The State of Wisconsin (State) Capital Finance Office seeks to review the qualifications of firms who desire to be Senior Managers and Co-Managers in the negotiated sale and issuance of various State of Wisconsin obligations such as General Obligations, Transportation Revenue, Environmental Improvement Fund Revenue, General Fund Annual Appropriation, and Master Lease Credits. The review of these qualifications would also apply for the development and issuance of obligations for any new borrowing programs.
If intending to respond to this Request for Qualifications (RFQ), please immediately send (i) Firm Name, and (ii) Name, Telephone Number, and E-Mail address of person preparing the response to the following E-mail address:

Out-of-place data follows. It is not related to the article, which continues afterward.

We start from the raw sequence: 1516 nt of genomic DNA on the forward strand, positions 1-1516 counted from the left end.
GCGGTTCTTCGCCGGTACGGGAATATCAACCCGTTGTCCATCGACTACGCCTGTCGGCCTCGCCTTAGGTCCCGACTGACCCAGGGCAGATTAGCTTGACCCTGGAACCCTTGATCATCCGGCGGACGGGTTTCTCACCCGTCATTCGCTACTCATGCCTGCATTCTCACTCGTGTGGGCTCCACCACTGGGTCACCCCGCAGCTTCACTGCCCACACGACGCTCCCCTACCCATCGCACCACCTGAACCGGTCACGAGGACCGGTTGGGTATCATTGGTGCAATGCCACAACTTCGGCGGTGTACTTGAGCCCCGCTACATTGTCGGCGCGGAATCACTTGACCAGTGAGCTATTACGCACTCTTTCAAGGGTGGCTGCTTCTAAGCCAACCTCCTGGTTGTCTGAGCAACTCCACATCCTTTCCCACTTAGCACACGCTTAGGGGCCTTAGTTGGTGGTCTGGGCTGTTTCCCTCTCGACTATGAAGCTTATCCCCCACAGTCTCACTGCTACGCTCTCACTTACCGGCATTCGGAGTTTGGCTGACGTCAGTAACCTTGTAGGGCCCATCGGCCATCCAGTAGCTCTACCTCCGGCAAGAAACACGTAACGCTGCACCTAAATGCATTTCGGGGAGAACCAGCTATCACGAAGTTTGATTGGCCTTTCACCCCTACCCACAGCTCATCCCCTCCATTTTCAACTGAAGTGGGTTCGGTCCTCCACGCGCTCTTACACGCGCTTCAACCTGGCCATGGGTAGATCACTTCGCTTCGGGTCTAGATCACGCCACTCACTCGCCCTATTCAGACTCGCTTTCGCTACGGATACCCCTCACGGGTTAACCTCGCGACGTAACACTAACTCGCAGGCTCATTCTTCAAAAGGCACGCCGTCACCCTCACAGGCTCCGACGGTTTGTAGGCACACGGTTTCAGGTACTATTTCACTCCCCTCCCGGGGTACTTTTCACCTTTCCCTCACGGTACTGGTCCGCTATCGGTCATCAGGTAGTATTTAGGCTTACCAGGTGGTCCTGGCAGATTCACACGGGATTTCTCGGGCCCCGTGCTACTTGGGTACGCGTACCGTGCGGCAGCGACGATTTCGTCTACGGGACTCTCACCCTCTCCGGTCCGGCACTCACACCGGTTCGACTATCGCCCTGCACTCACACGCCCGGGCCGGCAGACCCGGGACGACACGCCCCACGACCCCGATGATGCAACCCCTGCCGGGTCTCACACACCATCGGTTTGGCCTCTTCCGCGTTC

While not required, providing this information allows the State to distribute additional information, if needed, to potential respondents.
The initial deadline for receipt of Electronic Submittals in PDF format is Noon (CT) on Friday, February 16, 2018. Electronic submittals must be received by this time at the above E-Mail address. In addition, four paper copies (three bound and one unbound suitable for photocopying) should be received at the following address by the business day immediately following the electronic submittal:
David R. Erdman, Director
State of Wisconsin Department of Administration
Capital Finance Office
101 E. Wilson St., 10th Floor
Madison, WI 53703
Receipt of the electronic submittal by Noon (CT) on Friday, February 16, 2018, constitutes meeting the initial deadline under this RFQ. The State will accept electronic submittals and paper copies of responses to this RFQ at any time; however, the State of Wisconsin Capital Finance Office cannot represent that a timely review will occur for submittals that are received after the initial deadline.